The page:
Metamorphoses: A Play

Metamorphoses: A Play

Metamorphoses: A Play

Metamorphoses: A Play

Synopsis

Mary Zimmerman's play Metamorphoses is based on Ovid's fifteen-volume work of transformation myths. Positioned in and around a large pool on the stage, the characters enact Zimmerman's adaptations of Ovid's tales, juxtaposing the ancient and the contemporary in both language and image. The tone of the drama likewise echoes the themes of change and contrast, from the humor of Phaeton's therapy session to the tragedy of Midas and his daughter. Various productions of this play have been awarded five Los Angeles Drama Critics Awards, the Joseph Jefferson Award for Best New Work/Adaptation and several Bay Area Theatre Critics Awards including Best Production. Metamorphoses played around the United States and Off Broadway before moving to Broadway's Circle in the Square Theatre in March 2002.

The book contains a production history, the play script, and, because the visual aspect of the play is so important, photographs from some of its past productions. The play's literature-into-drama approach gives the book a dual role in the marketplace, both as literature and as a script for performance.

Excerpt

The stage is entirely occupied by a square or rectangular pool of water, of varying depth, bordered on all four sides by a wooden deck approximately three feet wide. Hanging above the pool is a large crystal chandelier. Upstage, there is a large painting of the sky, above which gods and goddesses might appear. Also upstage is a tall double door, with steps leading to it from the deck. Ideally, there should be six entrances to the playing area: one on each of the deck’s four corners, one through the doors, and one between the doors and sky. Additionally, there is a platform for the actors behind the sky, with its own entrance and exit. The set has sat well in both thrust and proscenium theaters, but it is essential that the audience look down at the playing space in such a way that the entire surface of the water is visible.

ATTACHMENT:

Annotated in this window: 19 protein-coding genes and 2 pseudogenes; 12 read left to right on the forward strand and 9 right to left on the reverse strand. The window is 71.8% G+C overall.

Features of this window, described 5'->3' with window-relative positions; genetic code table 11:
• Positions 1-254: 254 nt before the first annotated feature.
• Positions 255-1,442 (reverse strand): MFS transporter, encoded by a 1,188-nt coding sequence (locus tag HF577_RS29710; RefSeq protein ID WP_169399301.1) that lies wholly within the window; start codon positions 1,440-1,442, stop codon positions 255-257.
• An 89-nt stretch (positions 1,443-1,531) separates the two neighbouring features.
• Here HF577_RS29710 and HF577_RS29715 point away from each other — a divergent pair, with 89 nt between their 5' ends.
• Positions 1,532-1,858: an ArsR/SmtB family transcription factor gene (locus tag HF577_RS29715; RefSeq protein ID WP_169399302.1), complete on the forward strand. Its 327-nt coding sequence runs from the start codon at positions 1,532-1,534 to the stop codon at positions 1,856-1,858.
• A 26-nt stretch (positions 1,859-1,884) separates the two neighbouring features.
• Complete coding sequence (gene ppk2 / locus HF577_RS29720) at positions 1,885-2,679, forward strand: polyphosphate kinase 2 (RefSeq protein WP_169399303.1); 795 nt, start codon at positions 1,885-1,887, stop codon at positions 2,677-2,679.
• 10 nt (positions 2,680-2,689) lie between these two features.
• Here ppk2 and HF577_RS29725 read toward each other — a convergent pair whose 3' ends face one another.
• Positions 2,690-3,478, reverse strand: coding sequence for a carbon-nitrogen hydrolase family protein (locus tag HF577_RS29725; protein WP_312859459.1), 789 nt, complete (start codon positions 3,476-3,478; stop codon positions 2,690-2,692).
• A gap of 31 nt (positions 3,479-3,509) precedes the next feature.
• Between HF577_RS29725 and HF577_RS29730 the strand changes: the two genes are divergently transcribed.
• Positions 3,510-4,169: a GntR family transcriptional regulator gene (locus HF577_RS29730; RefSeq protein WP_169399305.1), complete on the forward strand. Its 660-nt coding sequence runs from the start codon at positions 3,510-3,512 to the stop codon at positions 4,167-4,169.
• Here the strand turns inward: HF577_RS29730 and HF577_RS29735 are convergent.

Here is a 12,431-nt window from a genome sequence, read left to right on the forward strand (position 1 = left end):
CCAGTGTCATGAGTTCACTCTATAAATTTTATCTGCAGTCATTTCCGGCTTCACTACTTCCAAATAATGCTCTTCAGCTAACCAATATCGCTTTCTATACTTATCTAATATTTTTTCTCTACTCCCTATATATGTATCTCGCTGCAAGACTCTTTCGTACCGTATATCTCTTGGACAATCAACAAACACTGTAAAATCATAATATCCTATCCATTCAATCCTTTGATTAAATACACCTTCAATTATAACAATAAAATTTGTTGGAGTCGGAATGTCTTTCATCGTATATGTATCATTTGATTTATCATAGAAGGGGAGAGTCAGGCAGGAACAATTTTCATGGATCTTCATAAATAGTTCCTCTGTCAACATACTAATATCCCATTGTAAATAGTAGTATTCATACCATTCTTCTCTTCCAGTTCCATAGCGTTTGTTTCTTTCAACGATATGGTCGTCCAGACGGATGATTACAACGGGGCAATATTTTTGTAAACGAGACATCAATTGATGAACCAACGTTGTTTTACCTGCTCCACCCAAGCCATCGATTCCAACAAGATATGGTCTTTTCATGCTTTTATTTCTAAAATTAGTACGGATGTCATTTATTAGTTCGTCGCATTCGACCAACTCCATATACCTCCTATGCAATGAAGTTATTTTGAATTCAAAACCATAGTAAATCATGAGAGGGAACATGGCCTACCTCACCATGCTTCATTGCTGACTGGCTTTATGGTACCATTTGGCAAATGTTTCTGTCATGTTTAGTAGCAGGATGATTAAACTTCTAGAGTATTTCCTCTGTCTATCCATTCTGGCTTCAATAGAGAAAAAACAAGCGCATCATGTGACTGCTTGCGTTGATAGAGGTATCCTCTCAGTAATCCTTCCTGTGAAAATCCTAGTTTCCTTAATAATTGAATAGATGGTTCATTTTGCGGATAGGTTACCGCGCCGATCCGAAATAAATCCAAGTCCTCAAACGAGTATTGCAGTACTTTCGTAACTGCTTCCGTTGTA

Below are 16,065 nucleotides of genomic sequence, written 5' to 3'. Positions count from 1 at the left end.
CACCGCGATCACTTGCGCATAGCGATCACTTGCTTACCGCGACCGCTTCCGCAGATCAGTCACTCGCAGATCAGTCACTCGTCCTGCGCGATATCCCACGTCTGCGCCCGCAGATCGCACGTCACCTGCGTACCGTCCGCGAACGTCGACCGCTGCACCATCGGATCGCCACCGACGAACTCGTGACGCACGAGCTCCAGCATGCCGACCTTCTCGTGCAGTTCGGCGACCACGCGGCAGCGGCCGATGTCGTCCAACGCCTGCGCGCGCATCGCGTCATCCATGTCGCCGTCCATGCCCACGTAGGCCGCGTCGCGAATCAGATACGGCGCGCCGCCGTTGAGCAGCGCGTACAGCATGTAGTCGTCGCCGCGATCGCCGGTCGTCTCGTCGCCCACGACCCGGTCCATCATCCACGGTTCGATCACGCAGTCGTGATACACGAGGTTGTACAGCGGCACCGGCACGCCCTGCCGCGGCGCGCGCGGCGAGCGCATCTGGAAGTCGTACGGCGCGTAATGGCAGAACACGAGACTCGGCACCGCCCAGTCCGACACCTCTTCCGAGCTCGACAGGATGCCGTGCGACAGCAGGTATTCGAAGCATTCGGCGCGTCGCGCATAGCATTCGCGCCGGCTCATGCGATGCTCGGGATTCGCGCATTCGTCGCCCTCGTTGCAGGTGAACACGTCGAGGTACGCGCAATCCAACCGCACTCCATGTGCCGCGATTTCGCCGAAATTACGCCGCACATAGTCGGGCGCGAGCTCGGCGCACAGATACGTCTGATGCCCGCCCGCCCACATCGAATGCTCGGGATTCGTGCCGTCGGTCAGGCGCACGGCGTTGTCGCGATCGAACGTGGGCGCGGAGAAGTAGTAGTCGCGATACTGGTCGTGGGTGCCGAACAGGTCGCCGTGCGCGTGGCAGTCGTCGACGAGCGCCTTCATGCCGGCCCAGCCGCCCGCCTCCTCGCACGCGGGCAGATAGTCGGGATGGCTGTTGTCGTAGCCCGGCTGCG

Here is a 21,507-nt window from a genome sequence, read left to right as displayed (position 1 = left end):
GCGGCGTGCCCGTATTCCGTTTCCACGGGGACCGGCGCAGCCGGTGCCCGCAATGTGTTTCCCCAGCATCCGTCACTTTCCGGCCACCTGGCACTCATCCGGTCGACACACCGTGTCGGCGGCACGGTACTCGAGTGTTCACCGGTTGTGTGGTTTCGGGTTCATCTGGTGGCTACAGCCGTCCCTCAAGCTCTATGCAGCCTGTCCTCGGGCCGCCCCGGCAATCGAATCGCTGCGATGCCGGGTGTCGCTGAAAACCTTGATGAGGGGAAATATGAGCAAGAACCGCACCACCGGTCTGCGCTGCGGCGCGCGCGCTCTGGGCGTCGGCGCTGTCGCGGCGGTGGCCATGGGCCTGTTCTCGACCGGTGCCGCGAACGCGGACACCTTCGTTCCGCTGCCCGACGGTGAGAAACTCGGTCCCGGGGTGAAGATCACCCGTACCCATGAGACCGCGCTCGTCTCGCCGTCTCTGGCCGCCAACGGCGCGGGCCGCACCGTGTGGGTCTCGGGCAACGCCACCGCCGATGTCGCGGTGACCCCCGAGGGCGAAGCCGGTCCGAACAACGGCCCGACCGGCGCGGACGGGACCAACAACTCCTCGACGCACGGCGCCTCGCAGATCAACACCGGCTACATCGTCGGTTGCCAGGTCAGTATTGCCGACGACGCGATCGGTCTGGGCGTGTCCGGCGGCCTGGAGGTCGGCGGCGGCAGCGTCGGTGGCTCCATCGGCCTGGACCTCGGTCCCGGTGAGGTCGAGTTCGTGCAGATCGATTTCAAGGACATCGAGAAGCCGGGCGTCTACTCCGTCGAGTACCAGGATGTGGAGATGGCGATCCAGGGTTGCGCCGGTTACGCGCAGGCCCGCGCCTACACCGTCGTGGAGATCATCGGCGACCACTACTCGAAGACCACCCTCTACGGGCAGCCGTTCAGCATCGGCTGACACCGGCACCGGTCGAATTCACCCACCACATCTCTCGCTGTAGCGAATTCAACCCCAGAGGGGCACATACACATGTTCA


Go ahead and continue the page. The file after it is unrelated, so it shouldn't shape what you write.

All scenes take place in and around the pool, with shifts between stories, scenes, and settings indicated by nothing more than a shift in light or merely a shift in the actors’ orientation or perhaps a music cue. Although there is a great deal of narration in the play, it should not be taken as a substitute for action or a superfluous description of action: The staging should rarely be a literal embodiment of the text; rather, it should provide images that amplify the text, lend it poetic resonance, or, even, sometimes contradict it.

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